Whether you are a newbie or a veteran Amazon Seller, knowing how to make your products stand out against your competition is a constant challenge. Do competing products have a better BSR? An Amazon's Choice Badge? Or perhaps, they are out-ranking you on certain keywords. Which of these, is the most important factor in getting you more eyeballs?
Let's tackle each of them one-by-one. First BSR.
For the scope of this article, we are skipping the role that reviews play in the success of a product. Your review rating is by far THE most important social proof there can be to increase conversions, and we'll reserve that discussion for a whole 'nother blogpost.
The BSR, or Best Seller Ranking, is (yet) another mysterious number that Amazon assigns to an ASIN to indicate how well it is selling within a category or subcategory. Also known as Category Rank or Sub-Category Rank, this number is specific to an ASIN and does NOT get assigned to your entire catalog. In a sense, each product carries its own karma.
While the number itself might be mysterious, we all know that it is based on sales data. Simply put, the more you sell the more likely you are to improving your BSR. But based on our experiments, we have also learned that it is dependent on two other factors - Sales History and Sales Velocity.
What do I mean by that? Say, you've launched a new product and it's sitting at the bottom of a million other products.
It has no Sales Volume, no Sales History and no Sales Velocity.
You might get assigned a category level BSR of 1,234,567 (or something). The moment you make one or two sales, your BSR is likely to drop almost right away, like in this experiment we conducted on a product within the furniture category.
From that point on Amazon's algorithms will gradually work you back up to a higher and higher ranking, UNLESS you get more sales and build up your sales history and get assigned a somewhat stable BSR.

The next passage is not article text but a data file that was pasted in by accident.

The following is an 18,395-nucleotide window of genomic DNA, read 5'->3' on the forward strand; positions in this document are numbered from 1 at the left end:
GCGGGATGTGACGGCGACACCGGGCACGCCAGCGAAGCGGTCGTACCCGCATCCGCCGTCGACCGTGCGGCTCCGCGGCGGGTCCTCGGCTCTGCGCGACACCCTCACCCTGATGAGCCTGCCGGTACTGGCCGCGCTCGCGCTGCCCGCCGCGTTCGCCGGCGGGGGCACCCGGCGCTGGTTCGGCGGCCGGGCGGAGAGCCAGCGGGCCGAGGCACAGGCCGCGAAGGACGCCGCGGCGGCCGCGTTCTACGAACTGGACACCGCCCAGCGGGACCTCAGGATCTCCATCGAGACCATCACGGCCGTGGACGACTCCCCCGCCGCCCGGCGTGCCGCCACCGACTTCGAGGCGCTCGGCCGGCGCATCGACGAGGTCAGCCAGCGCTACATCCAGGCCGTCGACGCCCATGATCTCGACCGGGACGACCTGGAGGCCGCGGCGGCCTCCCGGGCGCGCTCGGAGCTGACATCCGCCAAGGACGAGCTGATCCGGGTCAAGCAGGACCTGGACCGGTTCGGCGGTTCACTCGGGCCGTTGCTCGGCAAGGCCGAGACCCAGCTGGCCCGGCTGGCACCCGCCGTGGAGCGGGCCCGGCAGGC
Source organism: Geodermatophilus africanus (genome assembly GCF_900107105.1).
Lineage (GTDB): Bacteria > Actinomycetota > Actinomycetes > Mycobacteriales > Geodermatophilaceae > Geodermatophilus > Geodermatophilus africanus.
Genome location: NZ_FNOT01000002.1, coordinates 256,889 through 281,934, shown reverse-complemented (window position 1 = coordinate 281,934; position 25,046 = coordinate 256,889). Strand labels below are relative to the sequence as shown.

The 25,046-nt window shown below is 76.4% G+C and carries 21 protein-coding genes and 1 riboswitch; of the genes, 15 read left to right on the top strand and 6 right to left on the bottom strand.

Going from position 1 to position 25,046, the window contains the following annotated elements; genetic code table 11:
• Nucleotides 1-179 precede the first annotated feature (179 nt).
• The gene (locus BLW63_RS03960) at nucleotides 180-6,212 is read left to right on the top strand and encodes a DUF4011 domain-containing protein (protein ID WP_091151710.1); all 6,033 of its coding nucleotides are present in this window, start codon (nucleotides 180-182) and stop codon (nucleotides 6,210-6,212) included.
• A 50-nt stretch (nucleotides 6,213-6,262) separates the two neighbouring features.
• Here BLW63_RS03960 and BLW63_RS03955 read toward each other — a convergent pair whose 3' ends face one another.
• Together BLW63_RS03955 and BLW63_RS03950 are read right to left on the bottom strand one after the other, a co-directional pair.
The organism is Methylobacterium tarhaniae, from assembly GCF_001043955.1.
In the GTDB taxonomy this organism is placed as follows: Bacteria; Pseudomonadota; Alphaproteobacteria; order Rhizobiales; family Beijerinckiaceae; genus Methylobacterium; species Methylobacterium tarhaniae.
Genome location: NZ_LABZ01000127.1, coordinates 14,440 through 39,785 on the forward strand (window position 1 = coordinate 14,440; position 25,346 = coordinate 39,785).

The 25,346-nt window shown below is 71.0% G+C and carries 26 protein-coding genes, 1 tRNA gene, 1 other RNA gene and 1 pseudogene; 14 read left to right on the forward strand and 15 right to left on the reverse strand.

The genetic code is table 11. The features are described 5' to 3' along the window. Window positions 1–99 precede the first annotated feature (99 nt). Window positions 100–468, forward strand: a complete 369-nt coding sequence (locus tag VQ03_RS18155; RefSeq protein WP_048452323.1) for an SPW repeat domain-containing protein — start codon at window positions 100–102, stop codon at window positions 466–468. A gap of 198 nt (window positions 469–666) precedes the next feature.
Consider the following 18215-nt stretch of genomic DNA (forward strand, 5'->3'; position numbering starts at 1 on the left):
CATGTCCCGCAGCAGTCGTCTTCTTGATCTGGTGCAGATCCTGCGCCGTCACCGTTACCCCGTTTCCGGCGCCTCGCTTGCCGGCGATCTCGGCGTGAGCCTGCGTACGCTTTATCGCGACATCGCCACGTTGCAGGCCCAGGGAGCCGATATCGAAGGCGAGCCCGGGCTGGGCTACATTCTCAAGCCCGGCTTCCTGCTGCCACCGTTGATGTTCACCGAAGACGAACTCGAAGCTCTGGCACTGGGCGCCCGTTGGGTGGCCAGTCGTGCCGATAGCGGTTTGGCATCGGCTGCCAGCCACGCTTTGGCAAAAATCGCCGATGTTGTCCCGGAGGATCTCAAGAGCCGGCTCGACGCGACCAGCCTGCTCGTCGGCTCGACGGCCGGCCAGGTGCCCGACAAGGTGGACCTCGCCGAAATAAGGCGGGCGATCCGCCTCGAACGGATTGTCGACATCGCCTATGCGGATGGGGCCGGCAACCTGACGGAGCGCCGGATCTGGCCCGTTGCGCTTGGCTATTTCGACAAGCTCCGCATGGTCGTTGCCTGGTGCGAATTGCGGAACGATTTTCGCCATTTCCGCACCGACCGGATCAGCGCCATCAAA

Some of the best BSR products remain at that spot even if they might have the occasional stock out. And the reason is that they have proven their worth to the algorithms by establishing a solid sales history.
When launching a new product it's your sales velocity that usually helps establish a good BSR.
Say you sell a ton of products in the first week since your launch. Your sales velocity is up and this makes Amazon's algorithms notice you. However, this number needs to be sustained for a considerable period of time before it makes a lasting impact on your BSR.
Speculation has it that this number is re-calibrated over multiple time periods such as 3, 8, 14, 30, 90 and 180 days.
Just like the term "velocity" can be assigned a positive or negative value, if your product sales over these time frames drops, the negative velocity it generates is likely to hurt your BSR as well.
How does it matter what your BSR is? Customers don't see it anyway, right?
We agree, that the BSR is a measure of sales achievements. It's not so visible to customers. The only Best Seller Ranking that gets the limelight, and hence eyeballs, is the #1 spot within a sub-category. Any other number is (mostly) for your eyes only and not worth fretting over.
Another type of ranking, but perhaps the more important one, is keyword ranking.